Fourth of July: African-Americans are more dependent on government

Opinion

In this Wednesday, June 19, 2013 photo, Wayne Bostic holds his last pay-stub dating back over two years in Raleigh, N.C. Bostic lost his job and has been collecting extended unemployment benefits. Changes that North Carolina has made in unemployment has disqualified the state's unemployed, like Bostic, from receiving federal benefits that kick in after the state benefits run out. Bostic volunteers at the A. Philip Randolph Institute Inc., a non-profit community outreach program. (AP Photo/Gerry Broome)

In this Wednesday, June 19, 2013 photo, Wayne Bostic holds his last pay-stub dating back over two years in Raleigh, N.C. Bostic lost his job and has been collecting extended unemployment benefits. Changes that North Carolina has made in unemployment has disqualified the state's unemployed, like Bostic, from receiving federal benefits that kick in after the state benefits run out. Bostic volunteers at the A. Philip Randolph Institute Inc., a non-profit community outreach program. (AP Photo/Gerry Broome)

This Independence Day, African-Americans are more disproportionately dependent on the government.

It might sound like a Republican talking point used to justify lower taxes, smaller government and the cutting of social programs, but it is a fact. And it stems from the unique history of black people in this country.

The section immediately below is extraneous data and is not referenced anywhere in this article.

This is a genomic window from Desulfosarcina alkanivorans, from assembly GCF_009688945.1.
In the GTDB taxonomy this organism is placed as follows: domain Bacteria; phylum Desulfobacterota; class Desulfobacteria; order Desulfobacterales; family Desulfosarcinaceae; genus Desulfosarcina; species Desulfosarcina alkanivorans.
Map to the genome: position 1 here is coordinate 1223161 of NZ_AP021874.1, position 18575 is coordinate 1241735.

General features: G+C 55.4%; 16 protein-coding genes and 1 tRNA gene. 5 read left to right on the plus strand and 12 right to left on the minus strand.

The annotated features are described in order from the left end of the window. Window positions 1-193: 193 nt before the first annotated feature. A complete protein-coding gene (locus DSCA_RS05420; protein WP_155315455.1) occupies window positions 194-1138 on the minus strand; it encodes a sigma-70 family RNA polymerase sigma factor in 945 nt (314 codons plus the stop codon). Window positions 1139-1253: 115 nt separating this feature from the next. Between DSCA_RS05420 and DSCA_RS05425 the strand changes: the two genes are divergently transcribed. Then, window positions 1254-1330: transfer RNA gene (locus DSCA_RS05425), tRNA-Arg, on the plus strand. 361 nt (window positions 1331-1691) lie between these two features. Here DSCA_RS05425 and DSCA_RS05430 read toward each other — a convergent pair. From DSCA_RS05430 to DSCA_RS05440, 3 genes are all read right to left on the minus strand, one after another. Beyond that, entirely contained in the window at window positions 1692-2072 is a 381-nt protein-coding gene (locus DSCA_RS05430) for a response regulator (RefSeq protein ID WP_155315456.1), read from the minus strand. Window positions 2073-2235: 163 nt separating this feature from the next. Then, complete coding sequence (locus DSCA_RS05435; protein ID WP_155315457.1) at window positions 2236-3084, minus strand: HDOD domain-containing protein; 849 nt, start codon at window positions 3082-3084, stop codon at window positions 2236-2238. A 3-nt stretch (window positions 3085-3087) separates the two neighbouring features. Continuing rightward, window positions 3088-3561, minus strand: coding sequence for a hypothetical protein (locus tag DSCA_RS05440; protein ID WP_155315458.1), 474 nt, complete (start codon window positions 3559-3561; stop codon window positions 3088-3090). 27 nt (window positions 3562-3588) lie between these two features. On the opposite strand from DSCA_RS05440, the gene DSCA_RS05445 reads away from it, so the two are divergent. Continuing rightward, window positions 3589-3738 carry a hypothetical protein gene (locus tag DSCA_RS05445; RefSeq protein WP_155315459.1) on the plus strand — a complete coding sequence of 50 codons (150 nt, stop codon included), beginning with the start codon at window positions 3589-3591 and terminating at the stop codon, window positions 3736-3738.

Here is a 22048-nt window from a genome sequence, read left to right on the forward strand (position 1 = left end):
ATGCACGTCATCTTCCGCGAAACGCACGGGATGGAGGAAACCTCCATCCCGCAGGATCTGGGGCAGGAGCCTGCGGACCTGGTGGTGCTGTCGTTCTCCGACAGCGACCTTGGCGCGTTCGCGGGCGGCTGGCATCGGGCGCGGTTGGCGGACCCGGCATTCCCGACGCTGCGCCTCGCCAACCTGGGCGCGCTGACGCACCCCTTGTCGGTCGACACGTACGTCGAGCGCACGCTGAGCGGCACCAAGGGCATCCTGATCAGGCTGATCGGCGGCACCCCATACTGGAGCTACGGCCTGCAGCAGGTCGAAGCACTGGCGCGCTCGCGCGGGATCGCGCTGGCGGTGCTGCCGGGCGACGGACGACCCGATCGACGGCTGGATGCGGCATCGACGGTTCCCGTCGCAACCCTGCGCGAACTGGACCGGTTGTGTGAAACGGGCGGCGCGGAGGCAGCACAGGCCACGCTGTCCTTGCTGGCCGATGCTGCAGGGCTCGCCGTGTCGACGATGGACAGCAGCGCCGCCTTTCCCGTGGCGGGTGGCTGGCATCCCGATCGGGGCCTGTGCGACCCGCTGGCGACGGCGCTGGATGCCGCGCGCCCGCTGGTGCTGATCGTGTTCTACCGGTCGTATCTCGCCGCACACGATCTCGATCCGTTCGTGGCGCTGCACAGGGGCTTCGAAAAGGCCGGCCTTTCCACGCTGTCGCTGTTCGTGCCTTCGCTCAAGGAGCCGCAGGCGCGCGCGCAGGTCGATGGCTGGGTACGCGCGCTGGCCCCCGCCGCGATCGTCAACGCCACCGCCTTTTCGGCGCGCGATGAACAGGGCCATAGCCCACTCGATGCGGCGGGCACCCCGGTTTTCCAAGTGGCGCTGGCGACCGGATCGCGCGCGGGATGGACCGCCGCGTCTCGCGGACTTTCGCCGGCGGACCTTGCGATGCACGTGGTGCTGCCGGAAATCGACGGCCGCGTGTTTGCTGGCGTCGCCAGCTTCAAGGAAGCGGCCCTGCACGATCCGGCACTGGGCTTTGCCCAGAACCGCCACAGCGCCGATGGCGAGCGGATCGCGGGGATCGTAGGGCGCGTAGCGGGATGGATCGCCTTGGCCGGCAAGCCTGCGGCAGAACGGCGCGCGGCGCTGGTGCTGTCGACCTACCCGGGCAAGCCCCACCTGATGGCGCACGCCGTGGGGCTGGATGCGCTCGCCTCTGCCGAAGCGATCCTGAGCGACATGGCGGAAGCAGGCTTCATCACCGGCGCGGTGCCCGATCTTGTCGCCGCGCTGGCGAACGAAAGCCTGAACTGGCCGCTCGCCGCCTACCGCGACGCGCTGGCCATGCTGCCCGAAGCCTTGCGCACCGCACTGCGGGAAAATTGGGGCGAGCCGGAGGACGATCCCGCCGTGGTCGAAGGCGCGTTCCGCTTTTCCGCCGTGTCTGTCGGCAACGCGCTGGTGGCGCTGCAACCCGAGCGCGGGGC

How ironic, one might think, given the significance and symbolism that the fourth of July represents. Or, maybe it is not so surprising if we dig a little deeper.

A nation founded on the backs of slaves

On July 4, 1776, here in Philadelphia, the Continental Congress adopted the Declaration of Independence, and the 13 colonies established their official separation from the King of Great Britain.  The national holiday always had a different meaning for black people, those who were held in bondage, as well as their descendants.  As one black journalist described it, it was one group of barons declaring their independence from another group of barons, over the issue of who controlled the slaves.

Black people have been as patriotic as anyone because they have demanded the nation—the government—do more not only for themselves, but for all Americans.

“What, to the American slave, is your 4th of July? I answer; a day that reveals to him, more than all other days in the year, the gross injustice and cruelty to which he is the constant victim,” said Frederick Douglass, the noted statesman and abolitionist, in his historic 1852 speech ”The Meaning of July Fourth for the Negro.”

He continued, “To him, your celebration is a sham; your boasted liberty, an unholy license; your national greatness, swelling vanity; your sounds of rejoicing are empty and heartless; your denunciation of tyrants, brass fronted impudence; your shouts of liberty and equality, hollow mockery….”

Douglass, who escaped to freedom and achieved his own independence from the plantation master, advocated for the emancipation of blacks, and for their suffrage as Freedmen.  Indeed, African-Americans depended on government to take an active role in their lives after the Civil War, just as they fought and died by the thousands during the war.

For example, the Thirteenth, Fourteenth and Fifteenth Amendments—also known as the Reconstruction Amendments— abolished slavery, granted citizenship to blacks, and gave them the right to vote, respectively.  Under Reconstruction, federal troops were sent to the South to protect the newly-enfranchised blacks from unruly white supremacists.  A federal agency known as the Freedmen’s Bureau assisted the newly emancipated African-Americans.  Further, Congress enacted anti-discrimination laws, and blacks won elections for statewide office and Congressional seats.

Struggle for civil rights